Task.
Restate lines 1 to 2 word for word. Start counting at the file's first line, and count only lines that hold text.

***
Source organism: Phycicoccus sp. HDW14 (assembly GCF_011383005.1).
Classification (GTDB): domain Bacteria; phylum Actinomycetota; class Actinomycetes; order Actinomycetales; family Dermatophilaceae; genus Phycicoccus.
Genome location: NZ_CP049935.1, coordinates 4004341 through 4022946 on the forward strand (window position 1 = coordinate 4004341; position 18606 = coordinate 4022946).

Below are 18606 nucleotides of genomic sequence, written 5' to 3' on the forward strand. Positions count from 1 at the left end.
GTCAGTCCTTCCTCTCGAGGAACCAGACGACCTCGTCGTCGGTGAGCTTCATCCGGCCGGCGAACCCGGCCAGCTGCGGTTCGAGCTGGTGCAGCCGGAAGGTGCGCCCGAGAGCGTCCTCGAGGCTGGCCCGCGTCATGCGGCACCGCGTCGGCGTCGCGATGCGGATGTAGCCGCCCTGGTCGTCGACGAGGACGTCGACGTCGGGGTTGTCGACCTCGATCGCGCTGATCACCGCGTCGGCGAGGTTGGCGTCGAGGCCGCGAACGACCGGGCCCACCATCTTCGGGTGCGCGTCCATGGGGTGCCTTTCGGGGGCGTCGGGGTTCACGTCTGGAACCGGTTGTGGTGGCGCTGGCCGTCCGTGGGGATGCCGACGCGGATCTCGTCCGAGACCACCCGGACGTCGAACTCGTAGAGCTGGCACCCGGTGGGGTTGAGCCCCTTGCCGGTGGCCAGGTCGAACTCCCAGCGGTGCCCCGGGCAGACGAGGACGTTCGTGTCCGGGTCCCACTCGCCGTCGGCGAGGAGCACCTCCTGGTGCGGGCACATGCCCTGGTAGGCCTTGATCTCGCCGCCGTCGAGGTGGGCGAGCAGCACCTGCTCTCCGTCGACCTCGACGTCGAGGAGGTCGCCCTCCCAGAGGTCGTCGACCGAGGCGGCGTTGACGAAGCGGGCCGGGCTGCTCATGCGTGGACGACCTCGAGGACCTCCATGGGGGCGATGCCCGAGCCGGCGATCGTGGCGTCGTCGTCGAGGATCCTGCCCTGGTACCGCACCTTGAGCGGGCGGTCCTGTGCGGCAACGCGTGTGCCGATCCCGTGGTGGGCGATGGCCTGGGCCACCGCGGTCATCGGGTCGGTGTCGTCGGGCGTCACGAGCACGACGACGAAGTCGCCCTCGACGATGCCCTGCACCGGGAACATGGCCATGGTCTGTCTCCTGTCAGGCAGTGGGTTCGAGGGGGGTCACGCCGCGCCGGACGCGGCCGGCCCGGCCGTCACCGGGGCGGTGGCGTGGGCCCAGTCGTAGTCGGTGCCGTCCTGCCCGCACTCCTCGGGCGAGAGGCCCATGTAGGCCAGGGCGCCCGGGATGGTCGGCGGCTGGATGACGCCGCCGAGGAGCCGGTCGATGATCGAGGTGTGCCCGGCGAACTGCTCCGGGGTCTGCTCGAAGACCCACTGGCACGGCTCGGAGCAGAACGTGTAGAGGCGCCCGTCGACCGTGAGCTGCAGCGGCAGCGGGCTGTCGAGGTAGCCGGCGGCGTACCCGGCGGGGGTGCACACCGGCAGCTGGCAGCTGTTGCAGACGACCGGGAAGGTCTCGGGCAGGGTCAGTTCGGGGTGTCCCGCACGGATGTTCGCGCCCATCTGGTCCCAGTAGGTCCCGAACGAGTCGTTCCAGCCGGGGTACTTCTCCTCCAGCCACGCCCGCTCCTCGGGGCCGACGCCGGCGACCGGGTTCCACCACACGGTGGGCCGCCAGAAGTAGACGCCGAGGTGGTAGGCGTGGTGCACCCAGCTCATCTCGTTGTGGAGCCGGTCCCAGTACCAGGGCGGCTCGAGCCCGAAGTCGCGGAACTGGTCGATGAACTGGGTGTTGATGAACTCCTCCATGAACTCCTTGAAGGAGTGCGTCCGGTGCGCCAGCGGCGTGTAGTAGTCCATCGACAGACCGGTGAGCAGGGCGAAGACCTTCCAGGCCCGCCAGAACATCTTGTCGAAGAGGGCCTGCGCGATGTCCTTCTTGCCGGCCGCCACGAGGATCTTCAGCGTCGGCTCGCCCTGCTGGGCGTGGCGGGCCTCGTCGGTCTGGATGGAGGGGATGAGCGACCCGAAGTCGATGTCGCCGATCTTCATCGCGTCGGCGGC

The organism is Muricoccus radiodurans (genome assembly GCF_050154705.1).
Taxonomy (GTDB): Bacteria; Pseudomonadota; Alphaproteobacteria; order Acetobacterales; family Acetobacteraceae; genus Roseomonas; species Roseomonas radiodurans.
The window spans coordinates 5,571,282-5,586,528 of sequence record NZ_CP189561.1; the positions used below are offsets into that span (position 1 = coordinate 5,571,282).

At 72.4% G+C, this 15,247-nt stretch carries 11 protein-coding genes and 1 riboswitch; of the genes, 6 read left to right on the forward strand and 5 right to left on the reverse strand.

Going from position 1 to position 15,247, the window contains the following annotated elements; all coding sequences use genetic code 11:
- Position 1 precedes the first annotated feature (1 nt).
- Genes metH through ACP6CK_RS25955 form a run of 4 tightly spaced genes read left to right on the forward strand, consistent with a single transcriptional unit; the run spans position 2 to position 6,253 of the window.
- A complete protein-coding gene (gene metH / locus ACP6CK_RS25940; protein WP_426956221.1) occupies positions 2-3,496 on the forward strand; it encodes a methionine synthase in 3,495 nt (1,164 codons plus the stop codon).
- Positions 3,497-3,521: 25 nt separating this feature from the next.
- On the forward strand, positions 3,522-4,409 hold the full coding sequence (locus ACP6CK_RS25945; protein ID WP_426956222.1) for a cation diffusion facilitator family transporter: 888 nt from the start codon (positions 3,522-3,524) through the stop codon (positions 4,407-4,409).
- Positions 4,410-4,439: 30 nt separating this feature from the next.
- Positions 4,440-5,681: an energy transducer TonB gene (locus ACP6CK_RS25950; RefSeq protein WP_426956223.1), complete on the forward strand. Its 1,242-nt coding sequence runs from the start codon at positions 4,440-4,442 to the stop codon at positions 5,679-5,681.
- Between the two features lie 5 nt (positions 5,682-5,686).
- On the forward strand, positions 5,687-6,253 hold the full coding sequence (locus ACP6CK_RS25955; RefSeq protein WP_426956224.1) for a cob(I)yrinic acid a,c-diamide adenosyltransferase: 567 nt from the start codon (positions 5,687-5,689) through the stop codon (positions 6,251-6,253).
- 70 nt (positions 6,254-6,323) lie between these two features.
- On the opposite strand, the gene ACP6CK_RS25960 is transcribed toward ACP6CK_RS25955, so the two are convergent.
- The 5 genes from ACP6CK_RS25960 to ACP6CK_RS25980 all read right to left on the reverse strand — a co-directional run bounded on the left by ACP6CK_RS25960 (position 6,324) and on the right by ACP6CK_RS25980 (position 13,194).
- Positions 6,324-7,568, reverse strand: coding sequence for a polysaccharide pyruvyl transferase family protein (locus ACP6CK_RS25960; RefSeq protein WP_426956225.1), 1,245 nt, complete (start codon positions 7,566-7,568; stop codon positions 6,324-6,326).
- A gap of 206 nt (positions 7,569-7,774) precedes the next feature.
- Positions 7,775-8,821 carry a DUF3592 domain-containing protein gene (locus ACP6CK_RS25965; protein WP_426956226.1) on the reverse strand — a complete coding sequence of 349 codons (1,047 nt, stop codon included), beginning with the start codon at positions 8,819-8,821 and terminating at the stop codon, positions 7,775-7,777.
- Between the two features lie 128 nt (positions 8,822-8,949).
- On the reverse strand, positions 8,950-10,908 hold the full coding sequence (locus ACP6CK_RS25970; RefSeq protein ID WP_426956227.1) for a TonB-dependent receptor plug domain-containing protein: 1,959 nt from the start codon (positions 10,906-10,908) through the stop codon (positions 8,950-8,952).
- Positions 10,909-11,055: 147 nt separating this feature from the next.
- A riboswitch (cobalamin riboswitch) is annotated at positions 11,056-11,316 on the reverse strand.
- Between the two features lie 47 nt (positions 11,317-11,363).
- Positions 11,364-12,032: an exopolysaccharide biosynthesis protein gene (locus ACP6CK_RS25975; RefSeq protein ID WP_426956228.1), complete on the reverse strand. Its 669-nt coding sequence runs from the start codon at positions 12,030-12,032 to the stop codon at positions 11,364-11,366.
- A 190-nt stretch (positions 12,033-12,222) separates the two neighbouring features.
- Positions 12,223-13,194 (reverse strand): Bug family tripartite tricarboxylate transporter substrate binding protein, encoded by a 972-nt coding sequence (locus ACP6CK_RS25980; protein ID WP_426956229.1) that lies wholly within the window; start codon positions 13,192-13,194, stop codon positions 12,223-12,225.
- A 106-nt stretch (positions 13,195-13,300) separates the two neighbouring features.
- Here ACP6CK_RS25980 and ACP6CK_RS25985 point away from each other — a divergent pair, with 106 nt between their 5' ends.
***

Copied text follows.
Source organism: Phycicoccus sp. HDW14 (assembly GCF_011383005.1).
Classification (GTDB): domain Bacteria; phylum Actinomycetota; class Actinomycetes; order Actinomycetales; family Dermatophilaceae; genus Phycicoccus.